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The digital revolution of healthcare

Redazione di NewsFromThePlatform | April 6th, 2017

Global funding to private digital health start-ups grew for the 7th straight year in 2016, hitting a high of $6.1 billion. 2017 has so far already seen its first billion dollar exit with CoverMyMeds being acquired by Mckesson. The market of digital health is expected to grow at a CAGR of 21.0% by 2022, according to research by Business Wire, and, in particular, the mobile health (mHealth) segment is expected to witness the fastest growth during the forecast period, at a CAGR of 34.0% globally.

The digitization of the health sector is no small feat when you consider that the whole industry is characterized by strong regulatory constraints, designed to protect people’s privacy, that cover all stages of the healthcare process, from research to therapy approval, to data communication. This resulted in a slower and more controlled progress of the digital revolution, but finally, healthcare start-ups are gaining an increasingly important role in the health industry. Mobile technology, for instance, allows a continuous and constant contact between users and healthcare staff; also, thanks to big data and analytics, the industry can now find, monitor and study huge amounts of data and information, and use them to personalize the healthcare process.  Genomics, artificial intelligence and deep learning technologies are all tools that can revolutionize – and are already doing it – the healthcare industry as we know it today.

Tech giants like Google, IBM and Apple are well aware of this and have already made early inroads into digital health, investing in wearable devices, apps and digital databases. Google, for instance, has launched a proprietary search service that offers medical explanation of symptoms. For Apple, too, health is a whole new business: in 2014 a platform called HealthKit was released, that allows developers to integrate health-dedicated applications into Apple systems. The company led by Tim Cook is also moving in the space of telemedicine with CareKit, a platform that is specifically designed for doctor-patient applications, in order to enable a totally technological dialogue and a considerable reduction of costs. The future of healthcare, then seems to be digital: according to IDC Technologies services, the company that monitors the market of new technologies, 70% of health organizations worldwide intend to invest in mobile and wearable applications, in order to collect remote data on various – sometimes very serious – diseases.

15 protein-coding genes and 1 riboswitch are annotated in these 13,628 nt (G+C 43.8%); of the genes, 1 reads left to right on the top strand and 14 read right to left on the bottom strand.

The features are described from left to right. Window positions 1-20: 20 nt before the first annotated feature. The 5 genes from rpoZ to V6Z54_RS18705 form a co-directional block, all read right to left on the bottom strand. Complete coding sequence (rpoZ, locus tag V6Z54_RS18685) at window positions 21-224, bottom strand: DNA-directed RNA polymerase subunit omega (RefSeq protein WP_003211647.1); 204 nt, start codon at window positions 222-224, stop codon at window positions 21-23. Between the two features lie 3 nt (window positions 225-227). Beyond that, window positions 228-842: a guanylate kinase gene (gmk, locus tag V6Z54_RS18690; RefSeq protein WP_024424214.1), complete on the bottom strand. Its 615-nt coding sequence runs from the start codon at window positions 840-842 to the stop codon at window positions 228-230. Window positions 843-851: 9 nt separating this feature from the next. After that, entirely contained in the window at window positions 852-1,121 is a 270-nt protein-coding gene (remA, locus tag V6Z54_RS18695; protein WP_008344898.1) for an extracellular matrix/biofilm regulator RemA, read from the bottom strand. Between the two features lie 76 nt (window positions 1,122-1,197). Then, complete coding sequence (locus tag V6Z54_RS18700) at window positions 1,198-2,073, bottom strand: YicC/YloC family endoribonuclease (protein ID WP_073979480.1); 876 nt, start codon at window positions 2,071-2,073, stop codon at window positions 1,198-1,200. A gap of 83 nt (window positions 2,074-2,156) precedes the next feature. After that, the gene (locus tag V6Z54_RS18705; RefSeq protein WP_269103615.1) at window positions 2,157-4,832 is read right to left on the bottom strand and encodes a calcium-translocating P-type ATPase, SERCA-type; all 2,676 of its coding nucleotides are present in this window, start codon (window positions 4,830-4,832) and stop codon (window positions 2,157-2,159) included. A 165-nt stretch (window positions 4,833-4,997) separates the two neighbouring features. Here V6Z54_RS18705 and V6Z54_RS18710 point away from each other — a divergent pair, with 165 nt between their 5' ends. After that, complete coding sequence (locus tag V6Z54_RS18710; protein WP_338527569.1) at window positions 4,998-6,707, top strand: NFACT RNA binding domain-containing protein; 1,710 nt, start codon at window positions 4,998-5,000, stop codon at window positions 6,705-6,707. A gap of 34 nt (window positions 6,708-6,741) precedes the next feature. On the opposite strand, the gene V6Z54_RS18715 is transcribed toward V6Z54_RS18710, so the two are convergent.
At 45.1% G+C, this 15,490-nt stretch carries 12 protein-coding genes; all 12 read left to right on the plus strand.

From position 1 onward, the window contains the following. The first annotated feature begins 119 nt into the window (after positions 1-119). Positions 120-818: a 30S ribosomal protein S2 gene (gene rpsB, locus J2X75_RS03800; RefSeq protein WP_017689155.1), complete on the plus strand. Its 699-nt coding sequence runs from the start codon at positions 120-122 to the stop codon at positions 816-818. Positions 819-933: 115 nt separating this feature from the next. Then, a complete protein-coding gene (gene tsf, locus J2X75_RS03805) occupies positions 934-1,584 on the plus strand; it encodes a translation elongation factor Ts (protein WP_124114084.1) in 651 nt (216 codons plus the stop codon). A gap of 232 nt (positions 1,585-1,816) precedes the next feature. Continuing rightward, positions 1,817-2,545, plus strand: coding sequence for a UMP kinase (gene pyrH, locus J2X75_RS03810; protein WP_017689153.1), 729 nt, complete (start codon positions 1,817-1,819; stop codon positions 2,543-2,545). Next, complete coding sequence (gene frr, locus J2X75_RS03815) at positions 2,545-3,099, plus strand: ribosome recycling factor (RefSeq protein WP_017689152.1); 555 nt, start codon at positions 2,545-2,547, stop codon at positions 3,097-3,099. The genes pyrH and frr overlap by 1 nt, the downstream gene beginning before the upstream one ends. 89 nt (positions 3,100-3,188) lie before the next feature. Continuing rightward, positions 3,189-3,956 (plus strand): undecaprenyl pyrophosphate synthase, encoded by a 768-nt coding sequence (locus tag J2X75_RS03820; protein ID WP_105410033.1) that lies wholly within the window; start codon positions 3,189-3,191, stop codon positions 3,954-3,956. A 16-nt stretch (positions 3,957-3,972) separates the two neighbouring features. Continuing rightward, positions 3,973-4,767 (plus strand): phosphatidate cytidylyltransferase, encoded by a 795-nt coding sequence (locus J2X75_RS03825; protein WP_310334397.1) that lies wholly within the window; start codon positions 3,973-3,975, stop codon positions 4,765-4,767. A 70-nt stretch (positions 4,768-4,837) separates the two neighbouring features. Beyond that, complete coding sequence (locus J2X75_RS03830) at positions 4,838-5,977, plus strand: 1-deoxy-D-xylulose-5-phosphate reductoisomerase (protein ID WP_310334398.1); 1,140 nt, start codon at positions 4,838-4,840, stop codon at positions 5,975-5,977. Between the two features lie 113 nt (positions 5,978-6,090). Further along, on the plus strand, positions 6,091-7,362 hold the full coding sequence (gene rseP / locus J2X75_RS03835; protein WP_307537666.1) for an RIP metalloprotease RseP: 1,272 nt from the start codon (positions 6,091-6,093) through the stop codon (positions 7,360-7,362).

2017 could mark a turning point in the industry of digital health: so far, the digitalization of healthcare has mostly interested the management process, but today, clinical and decision-making segments are ready to embrace digital solutions, especially if they are ICT (Information and Communication technology). People working in healthcare seem to be ready to welcome digital innovations – even in Italy: according to research by Netics, in 2016 over 62% of doctors and 51% of nurses said they were “not satisfied” of present hospital ICT solutions. Hospital managers, too, expressed a previously unstated demand for innovation. Digital health offer is beginning to provide to this demand with platforms and application solutions that are increasingly oriented towards supporting clinical and decision-making activities, such as the so-called “unified communications and collaboration platforms” – designed to share more or less structured information, high-resolution images and sound, documents and data on various channels. Or Clinical Decision Support Systems, the new software solutions aimed at clinical and social healthcare, that are able to support decision-making thanks to machine learning technologies.

From the perspective of the Europe 2020 Strategy, the digitization of the Italian health process is still lagging behind the majority of European countries – with e-health spending amounting to less than 1.5% of public health spending, against the European average that lays between 2% and 3% (with a peak of 4%). Nonetheless, attention to the issue of digital health seems to be growing. Every year starting from 2014, the Italian Digital Health Summit brings together leading experts and innovators in the industry, and in recent years many incubators are specializing in promoting the growth of Italian start-ups working in the segment of digital healthcare.